On Wednesday, if you were watching the proceedings at the Democratic National Convention, you may have seen a squad of Asian Americans and Pacific Islanders take the stage, repping the Congressional Asian Pacific American Caucus and talking about their support for Democratic presidential nominee Hillary Clinton.
Rep. Judy Chu, Chair of CAPAC, recalled that there was a time, not too long ago, that seeing an Asian face in the U.S. Capitol was a rare sight. But there are now a record number of API members of Congress.
"We have gone from being marginalized to becoming the margin of victory in key swing states and districts all across our nation," Chu said. "America needs a president who will fight for us. Someone who rejects the hateful rhetoric too often used to divide us and believes that America's diversity is our greatest strength. That is why we've got to elect Hillary Clinton as our next President of the United States."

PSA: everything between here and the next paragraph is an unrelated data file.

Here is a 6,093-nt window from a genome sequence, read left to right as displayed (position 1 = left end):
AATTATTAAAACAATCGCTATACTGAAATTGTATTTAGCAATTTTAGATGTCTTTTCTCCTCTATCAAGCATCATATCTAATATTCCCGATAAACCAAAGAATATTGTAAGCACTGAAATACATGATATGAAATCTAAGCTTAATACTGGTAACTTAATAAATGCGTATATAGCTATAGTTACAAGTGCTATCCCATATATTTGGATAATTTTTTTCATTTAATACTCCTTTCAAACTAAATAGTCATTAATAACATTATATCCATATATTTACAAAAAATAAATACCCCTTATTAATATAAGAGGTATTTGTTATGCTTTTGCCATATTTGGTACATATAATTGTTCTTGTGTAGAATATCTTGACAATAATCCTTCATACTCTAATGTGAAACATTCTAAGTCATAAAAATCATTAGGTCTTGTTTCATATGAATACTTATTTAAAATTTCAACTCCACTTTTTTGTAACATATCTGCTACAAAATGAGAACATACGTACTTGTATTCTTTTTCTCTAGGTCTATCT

Chu highlighted how CAPAC's membership includes Rep. Doris Matsui and Rep. Mike Honda, who both spent part of their childhoods incarcerated in internment camps as Japanese Americans -- a dark chapter of our country's history that Donald Trump doesn't seem to have any problem with. The congresswoman also paid tribute to the late congressman Mark Takai, who died last week after a battle with pancreatic cancer.
The Democratic members of Congress on that stage represent an amazing group of political trailblazers. They include:
Rep. Chu is the first Chinese American woman elected to Congress.
Senator Mazie Hirono of Hawaii is the first Asian American woman ever elected the U.S. Senate.
Rep. Mark Takano of California is the first openly gay person of color to be elected to Congress.
Rep. Ami Bera is currently the only South Asian member of Congress.
Rep. Bobby Scott of Virginia is the first person of Filipino ancestry to be elected to Congress.
Rep. Grace Meng of New York is the first Asian American elected to Congress from the East Coast.
Rep. Meng, who closed CAPAC's moment on the DNC stage, said that Asian Americans and Pacific Islanders voters are poised to be then deciding difference in the coming election.
"Our voting power has doubled over the last decade. We are now the swing vote in swing states like Virginia, Nevada, and also right here in Pennsylvania," Meng said. "I call upon my fellow AAPIs to organize, campaign, and to vote so that we will be the margin of victory in 2016 and beyond."